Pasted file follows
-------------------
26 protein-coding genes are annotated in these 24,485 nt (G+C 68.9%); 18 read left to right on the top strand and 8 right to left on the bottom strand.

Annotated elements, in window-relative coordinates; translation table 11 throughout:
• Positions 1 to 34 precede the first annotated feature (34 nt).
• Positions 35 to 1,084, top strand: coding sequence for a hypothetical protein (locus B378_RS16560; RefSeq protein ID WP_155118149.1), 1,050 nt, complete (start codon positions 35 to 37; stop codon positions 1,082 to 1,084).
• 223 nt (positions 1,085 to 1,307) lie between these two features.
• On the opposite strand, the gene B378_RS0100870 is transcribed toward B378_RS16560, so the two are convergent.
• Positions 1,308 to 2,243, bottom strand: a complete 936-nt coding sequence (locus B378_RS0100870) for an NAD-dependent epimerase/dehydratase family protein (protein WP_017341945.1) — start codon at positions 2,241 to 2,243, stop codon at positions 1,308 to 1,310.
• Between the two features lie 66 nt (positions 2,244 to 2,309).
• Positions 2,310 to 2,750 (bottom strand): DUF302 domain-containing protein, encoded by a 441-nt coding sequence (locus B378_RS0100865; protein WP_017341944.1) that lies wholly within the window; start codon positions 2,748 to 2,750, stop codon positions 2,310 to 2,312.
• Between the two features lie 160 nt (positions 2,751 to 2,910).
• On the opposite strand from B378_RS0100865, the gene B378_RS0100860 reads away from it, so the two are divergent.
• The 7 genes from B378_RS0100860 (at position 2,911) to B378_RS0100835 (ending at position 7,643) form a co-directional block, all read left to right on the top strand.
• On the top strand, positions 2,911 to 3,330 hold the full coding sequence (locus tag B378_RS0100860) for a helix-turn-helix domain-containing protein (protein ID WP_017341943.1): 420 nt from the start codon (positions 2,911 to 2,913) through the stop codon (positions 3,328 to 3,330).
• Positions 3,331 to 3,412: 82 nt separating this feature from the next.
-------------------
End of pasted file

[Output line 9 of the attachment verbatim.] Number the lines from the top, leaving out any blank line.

• Positions 2,310 to 2,750 (bottom strand): DUF302 domain-containing protein, encoded by a 441-nt coding sequence (locus B378_RS0100865; protein WP_017341944.1) that lies wholly within the window; start codon positions 2,748 to 2,750, stop codon positions 2,310 to 2,312.